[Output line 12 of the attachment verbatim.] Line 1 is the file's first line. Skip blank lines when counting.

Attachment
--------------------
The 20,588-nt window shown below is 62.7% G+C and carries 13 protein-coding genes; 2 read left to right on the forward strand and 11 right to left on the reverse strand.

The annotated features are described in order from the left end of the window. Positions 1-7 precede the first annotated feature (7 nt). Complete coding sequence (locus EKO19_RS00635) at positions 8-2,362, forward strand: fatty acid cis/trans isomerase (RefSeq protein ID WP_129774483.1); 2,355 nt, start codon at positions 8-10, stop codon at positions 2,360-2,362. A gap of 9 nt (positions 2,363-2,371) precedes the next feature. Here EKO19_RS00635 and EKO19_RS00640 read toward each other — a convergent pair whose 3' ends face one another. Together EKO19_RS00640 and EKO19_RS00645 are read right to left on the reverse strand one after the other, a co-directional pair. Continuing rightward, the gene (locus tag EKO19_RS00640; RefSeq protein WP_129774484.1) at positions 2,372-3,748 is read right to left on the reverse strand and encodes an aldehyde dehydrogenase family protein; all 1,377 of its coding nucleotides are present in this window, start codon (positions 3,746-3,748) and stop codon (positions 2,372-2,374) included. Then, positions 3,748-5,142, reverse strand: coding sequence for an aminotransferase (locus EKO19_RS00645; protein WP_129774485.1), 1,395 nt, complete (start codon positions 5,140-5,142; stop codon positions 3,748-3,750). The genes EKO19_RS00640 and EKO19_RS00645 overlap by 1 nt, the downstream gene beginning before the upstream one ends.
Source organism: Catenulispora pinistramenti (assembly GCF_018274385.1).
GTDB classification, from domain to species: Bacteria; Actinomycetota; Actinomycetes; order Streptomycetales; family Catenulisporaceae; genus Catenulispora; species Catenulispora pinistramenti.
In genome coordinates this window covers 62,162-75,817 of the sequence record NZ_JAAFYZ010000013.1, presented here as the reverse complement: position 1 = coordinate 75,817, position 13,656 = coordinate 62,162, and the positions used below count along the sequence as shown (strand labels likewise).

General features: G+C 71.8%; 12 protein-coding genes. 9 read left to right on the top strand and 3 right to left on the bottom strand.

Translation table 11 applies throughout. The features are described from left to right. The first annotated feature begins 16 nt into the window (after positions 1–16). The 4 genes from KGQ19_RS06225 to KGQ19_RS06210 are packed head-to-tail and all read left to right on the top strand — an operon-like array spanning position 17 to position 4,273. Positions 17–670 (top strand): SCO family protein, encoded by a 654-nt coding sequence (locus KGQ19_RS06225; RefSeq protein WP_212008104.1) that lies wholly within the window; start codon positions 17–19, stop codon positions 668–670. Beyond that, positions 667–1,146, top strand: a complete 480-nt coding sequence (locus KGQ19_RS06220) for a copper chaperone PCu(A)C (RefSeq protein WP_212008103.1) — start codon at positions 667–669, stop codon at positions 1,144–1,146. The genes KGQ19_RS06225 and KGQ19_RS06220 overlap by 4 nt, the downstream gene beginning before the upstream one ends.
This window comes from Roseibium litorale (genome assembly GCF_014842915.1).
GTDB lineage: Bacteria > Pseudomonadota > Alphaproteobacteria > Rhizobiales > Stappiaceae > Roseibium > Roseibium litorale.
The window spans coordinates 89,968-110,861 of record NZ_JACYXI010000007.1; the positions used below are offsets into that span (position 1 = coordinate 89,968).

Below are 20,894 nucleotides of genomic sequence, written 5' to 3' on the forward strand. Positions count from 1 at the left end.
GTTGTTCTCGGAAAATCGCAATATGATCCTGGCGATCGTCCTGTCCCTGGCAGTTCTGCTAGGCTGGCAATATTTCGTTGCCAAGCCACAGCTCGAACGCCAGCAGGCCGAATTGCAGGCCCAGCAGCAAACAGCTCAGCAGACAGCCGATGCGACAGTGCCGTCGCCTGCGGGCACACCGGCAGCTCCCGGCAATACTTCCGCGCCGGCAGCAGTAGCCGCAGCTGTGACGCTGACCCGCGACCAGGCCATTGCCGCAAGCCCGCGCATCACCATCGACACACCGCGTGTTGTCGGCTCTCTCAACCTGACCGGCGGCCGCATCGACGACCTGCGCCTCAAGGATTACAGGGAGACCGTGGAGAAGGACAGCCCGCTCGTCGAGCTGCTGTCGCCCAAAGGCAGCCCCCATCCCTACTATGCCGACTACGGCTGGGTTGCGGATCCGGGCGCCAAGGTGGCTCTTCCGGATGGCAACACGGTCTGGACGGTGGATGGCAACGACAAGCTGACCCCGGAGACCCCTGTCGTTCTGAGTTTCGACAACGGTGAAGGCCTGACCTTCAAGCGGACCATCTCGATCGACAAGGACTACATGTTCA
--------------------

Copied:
GTTGTTCTCGGAAAATCGCAATATGATCCTGGCGATCGTCCTGTCCCTGGCAGTTCTGCTAGGCTGGCAATATTTCGTTGCCAAGCCACAGCTCGAACGCCAGCAGGCCGAATTGCAGGCCCAGCAGCAAACAGCTCAGCAGACAGCCGATGCGACAGTGCCGTCGCCTGCGGGCACACCGGCAGCTCCCGGCAATACTTCCGCGCCGGCAGCAGTAGCCGCAGCTGTGACGCTGACCCGCGACCAGGCCATTGCCGCAAGCCCGCGCATCACCATCGACACACCGCGTGTTGTCGGCTCTCTCAACCTGACCGGCGGCCGCATCGACGACCTGCGCCTCAAGGATTACAGGGAGACCGTGGAGAAGGACAGCCCGCTCGTCGAGCTGCTGTCGCCCAAAGGCAGCCCCCATCCCTACTATGCCGACTACGGCTGGGTTGCGGATCCGGGCGCCAAGGTGGCTCTTCCGGATGGCAACACGGTCTGGACGGTGGATGGCAACGACAAGCTGACCCCGGAGACCCCTGTCGTTCTGAGTTTCGACAACGGTGAAGGCCTGACCTTCAAGCGGACCATCTCGATCGACAAGGACTACATGTTCA